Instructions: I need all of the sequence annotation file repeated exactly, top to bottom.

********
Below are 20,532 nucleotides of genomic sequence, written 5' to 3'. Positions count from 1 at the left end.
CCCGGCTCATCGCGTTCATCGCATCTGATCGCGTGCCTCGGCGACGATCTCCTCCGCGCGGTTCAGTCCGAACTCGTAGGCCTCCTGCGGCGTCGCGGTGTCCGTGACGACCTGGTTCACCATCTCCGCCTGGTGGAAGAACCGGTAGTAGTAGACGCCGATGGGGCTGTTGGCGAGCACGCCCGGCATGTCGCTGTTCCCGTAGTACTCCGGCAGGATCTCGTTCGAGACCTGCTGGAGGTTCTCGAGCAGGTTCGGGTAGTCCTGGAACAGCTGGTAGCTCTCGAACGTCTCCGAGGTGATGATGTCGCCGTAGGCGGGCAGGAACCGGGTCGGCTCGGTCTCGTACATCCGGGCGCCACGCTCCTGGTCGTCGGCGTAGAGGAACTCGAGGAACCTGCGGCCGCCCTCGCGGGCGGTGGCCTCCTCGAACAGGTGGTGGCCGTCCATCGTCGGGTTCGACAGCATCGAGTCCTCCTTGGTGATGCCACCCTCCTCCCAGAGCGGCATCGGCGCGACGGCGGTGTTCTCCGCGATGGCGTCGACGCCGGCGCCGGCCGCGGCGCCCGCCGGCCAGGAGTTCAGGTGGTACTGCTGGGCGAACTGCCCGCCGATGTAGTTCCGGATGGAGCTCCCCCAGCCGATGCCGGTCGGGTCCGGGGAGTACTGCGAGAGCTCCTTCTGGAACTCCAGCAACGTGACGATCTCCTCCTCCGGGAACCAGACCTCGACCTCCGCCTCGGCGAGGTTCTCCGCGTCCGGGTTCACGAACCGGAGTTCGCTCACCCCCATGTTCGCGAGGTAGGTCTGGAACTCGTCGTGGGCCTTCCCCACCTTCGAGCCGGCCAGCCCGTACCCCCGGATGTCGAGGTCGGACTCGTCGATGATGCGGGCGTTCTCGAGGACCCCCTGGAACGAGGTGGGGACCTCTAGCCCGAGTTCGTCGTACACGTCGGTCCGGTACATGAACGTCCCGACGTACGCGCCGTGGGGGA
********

Below are 20,532 nucleotides of genomic sequence, written 5' to 3'. Positions count from 1 at the left end.
CCCGGCTCATCGCGTTCATCGCATCTGATCGCGTGCCTCGGCGACGATCTCCTCCGCGCGGTTCAGTCCGAACTCGTAGGCCTCCTGCGGCGTCGCGGTGTCCGTGACGACCTGGTTCACCATCTCCGCCTGGTGGAAGAACCGGTAGTAGTAGACGCCGATGGGGCTGTTGGCGAGCACGCCCGGCATGTCGCTGTTCCCGTAGTACTCCGGCAGGATCTCGTTCGAGACCTGCTGGAGGTTCTCGAGCAGGTTCGGGTAGTCCTGGAACAGCTGGTAGCTCTCGAACGTCTCCGAGGTGATGATGTCGCCGTAGGCGGGCAGGAACCGGGTCGGCTCGGTCTCGTACATCCGGGCGCCACGCTCCTGGTCGTCGGCGTAGAGGAACTCGAGGAACCTGCGGCCGCCCTCGCGGGCGGTGGCCTCCTCGAACAGGTGGTGGCCGTCCATCGTCGGGTTCGACAGCATCGAGTCCTCCTTGGTGATGCCACCCTCCTCCCAGAGCGGCATCGGCGCGACGGCGGTGTTCTCCGCGATGGCGTCGACGCCGGCGCCGGCCGCGGCGCCCGCCGGCCAGGAGTTCAGGTGGTACTGCTGGGCGAACTGCCCGCCGATGTAGTTCCGGATGGAGCTCCCCCAGCCGATGCCGGTCGGGTCCGGGGAGTACTGCGAGAGCTCCTTCTGGAACTCCAGCAACGTGACGATCTCCTCCTCCGGGAACCAGACCTCGACCTCCGCCTCGGCGAGGTTCTCCGCGTCCGGGTTCACGAACCGGAGTTCGCTCACCCCCATGTTCGCGAGGTAGGTCTGGAACTCGTCGTGGGCCTTCCCCACCTTCGAGCCGGCCAGCCCGTACCCCCGGATGTCGAGGTCGGACTCGTCGATGATGCGGGCGTTCTCGAGGACCCCCTGGAACGAGGTGGGGACCTCTAGCCCGAGTTCGTCGTACACGTCGGTCCGGTACATGAACGTCCCGACGTACGCGCCGTGGGGGA